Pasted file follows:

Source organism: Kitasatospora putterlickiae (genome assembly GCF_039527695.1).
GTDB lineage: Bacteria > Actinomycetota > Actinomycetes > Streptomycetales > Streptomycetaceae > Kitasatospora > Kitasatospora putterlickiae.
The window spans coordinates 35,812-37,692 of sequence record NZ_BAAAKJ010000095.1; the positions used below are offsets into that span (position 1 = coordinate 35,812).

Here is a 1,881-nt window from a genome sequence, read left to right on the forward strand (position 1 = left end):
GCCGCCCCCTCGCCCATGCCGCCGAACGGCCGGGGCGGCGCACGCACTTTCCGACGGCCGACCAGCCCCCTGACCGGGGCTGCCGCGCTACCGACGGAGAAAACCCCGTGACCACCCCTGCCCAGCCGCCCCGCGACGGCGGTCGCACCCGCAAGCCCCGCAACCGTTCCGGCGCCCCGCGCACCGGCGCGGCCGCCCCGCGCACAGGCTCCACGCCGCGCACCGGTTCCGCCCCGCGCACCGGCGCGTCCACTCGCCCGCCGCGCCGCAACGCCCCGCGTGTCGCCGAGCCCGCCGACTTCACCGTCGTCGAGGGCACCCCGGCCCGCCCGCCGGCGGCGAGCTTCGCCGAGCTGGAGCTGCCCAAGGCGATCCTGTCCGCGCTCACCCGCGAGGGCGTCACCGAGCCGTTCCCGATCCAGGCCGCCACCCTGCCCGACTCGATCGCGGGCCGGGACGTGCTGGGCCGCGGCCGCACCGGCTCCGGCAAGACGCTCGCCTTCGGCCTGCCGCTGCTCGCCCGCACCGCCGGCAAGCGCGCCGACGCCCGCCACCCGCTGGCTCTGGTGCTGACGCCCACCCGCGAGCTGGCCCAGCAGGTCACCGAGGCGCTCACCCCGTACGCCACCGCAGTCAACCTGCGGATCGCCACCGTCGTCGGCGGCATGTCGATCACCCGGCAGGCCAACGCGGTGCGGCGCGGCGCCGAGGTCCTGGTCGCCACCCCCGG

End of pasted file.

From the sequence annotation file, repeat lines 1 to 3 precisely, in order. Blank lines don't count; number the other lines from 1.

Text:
Source organism: Kitasatospora putterlickiae (genome assembly GCF_039527695.1).
GTDB lineage: Bacteria > Actinomycetota > Actinomycetes > Streptomycetales > Streptomycetaceae > Kitasatospora > Kitasatospora putterlickiae.
The window spans coordinates 35,812-37,692 of sequence record NZ_BAAAKJ010000095.1; the positions used below are offsets into that span (position 1 = coordinate 35,812).